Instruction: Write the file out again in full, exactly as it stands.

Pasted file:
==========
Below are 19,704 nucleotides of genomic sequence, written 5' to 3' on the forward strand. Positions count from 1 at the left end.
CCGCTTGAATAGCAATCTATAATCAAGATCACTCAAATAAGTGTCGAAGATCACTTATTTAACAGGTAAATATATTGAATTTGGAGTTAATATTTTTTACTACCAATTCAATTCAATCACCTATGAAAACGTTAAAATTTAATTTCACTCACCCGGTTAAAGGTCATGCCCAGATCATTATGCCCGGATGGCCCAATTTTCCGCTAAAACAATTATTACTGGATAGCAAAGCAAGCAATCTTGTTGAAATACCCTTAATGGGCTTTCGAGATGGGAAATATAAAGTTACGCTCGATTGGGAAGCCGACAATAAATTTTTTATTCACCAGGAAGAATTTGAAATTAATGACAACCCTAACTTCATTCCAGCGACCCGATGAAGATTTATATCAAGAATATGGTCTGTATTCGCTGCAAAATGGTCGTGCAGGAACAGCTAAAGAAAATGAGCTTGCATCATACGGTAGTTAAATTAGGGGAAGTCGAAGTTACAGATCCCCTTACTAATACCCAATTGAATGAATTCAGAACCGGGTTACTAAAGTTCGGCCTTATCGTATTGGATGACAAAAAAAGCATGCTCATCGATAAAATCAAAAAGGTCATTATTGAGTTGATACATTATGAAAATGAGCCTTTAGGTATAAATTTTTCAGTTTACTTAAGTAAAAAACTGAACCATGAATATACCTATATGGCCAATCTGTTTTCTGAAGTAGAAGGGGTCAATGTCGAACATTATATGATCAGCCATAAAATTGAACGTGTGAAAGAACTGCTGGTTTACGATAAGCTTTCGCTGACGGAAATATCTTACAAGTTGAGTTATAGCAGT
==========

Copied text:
Below are 19,704 nucleotides of genomic sequence, written 5' to 3' on the forward strand. Positions count from 1 at the left end.
CCGCTTGAATAGCAATCTATAATCAAGATCACTCAAATAAGTGTCGAAGATCACTTATTTAACAGGTAAATATATTGAATTTGGAGTTAATATTTTTTACTACCAATTCAATTCAATCACCTATGAAAACGTTAAAATTTAATTTCACTCACCCGGTTAAAGGTCATGCCCAGATCATTATGCCCGGATGGCCCAATTTTCCGCTAAAACAATTATTACTGGATAGCAAAGCAAGCAATCTTGTTGAAATACCCTTAATGGGCTTTCGAGATGGGAAATATAAAGTTACGCTCGATTGGGAAGCCGACAATAAATTTTTTATTCACCAGGAAGAATTTGAAATTAATGACAACCCTAACTTCATTCCAGCGACCCGATGAAGATTTATATCAAGAATATGGTCTGTATTCGCTGCAAAATGGTCGTGCAGGAACAGCTAAAGAAAATGAGCTTGCATCATACGGTAGTTAAATTAGGGGAAGTCGAAGTTACAGATCCCCTTACTAATACCCAATTGAATGAATTCAGAACCGGGTTACTAAAGTTCGGCCTTATCGTATTGGATGACAAAAAAAGCATGCTCATCGATAAAATCAAAAAGGTCATTATTGAGTTGATACATTATGAAAATGAGCCTTTAGGTATAAATTTTTCAGTTTACTTAAGTAAAAAACTGAACCATGAATATACCTATATGGCCAATCTGTTTTCTGAAGTAGAAGGGGTCAATGTCGAACATTATATGATCAGCCATAAAATTGAACGTGTGAAAGAACTGCTGGTTTACGATAAGCTTTCGCTGACGGAAATATCTTACAAGTTGAGTTATAGCAGT